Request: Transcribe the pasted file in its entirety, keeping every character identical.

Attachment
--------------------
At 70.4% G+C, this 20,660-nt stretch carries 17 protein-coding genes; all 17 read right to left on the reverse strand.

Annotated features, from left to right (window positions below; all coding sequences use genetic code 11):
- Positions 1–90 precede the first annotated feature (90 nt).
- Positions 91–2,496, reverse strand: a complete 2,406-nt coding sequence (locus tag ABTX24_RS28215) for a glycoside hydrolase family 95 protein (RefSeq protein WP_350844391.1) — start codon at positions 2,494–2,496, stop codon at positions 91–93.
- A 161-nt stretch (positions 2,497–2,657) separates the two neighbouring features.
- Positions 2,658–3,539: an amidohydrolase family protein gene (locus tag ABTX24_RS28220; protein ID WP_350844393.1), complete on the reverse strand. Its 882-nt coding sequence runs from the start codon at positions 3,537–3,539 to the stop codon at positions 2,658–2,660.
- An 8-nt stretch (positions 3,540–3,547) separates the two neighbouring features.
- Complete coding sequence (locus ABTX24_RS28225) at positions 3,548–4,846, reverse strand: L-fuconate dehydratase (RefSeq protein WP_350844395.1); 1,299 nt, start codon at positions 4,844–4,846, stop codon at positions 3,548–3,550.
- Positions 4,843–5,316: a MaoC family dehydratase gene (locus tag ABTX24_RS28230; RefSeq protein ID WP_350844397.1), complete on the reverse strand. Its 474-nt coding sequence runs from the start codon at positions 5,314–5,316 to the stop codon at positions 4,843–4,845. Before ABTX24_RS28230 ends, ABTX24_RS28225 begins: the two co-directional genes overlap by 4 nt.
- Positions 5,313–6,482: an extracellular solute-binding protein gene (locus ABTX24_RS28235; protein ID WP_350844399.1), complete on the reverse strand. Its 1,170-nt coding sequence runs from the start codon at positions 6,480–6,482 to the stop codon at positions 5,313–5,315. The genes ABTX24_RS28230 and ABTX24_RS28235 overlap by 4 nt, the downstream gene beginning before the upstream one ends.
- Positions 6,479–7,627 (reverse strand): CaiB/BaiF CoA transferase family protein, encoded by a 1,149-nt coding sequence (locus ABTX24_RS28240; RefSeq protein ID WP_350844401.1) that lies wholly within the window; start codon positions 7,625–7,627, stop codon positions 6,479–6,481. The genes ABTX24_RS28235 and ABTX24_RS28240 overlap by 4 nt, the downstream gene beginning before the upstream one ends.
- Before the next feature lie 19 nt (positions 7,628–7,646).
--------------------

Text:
At 70.4% G+C, this 20,660-nt stretch carries 17 protein-coding genes; all 17 read right to left on the reverse strand.

Annotated features, from left to right (window positions below; all coding sequences use genetic code 11):
- Positions 1–90 precede the first annotated feature (90 nt).
- Positions 91–2,496, reverse strand: a complete 2,406-nt coding sequence (locus tag ABTX24_RS28215) for a glycoside hydrolase family 95 protein (RefSeq protein WP_350844391.1) — start codon at positions 2,494–2,496, stop codon at positions 91–93.
- A 161-nt stretch (positions 2,497–2,657) separates the two neighbouring features.
- Positions 2,658–3,539: an amidohydrolase family protein gene (locus tag ABTX24_RS28220; protein ID WP_350844393.1), complete on the reverse strand. Its 882-nt coding sequence runs from the start codon at positions 3,537–3,539 to the stop codon at positions 2,658–2,660.
- An 8-nt stretch (positions 3,540–3,547) separates the two neighbouring features.
- Complete coding sequence (locus ABTX24_RS28225) at positions 3,548–4,846, reverse strand: L-fuconate dehydratase (RefSeq protein WP_350844395.1); 1,299 nt, start codon at positions 4,844–4,846, stop codon at positions 3,548–3,550.
- Positions 4,843–5,316: a MaoC family dehydratase gene (locus tag ABTX24_RS28230; RefSeq protein ID WP_350844397.1), complete on the reverse strand. Its 474-nt coding sequence runs from the start codon at positions 5,314–5,316 to the stop codon at positions 4,843–4,845. Before ABTX24_RS28230 ends, ABTX24_RS28225 begins: the two co-directional genes overlap by 4 nt.
- Positions 5,313–6,482: an extracellular solute-binding protein gene (locus ABTX24_RS28235; protein ID WP_350844399.1), complete on the reverse strand. Its 1,170-nt coding sequence runs from the start codon at positions 6,480–6,482 to the stop codon at positions 5,313–5,315. The genes ABTX24_RS28230 and ABTX24_RS28235 overlap by 4 nt, the downstream gene beginning before the upstream one ends.
- Positions 6,479–7,627 (reverse strand): CaiB/BaiF CoA transferase family protein, encoded by a 1,149-nt coding sequence (locus ABTX24_RS28240; RefSeq protein ID WP_350844401.1) that lies wholly within the window; start codon positions 7,625–7,627, stop codon positions 6,479–6,481. The genes ABTX24_RS28235 and ABTX24_RS28240 overlap by 4 nt, the downstream gene beginning before the upstream one ends.
- Before the next feature lie 19 nt (positions 7,628–7,646).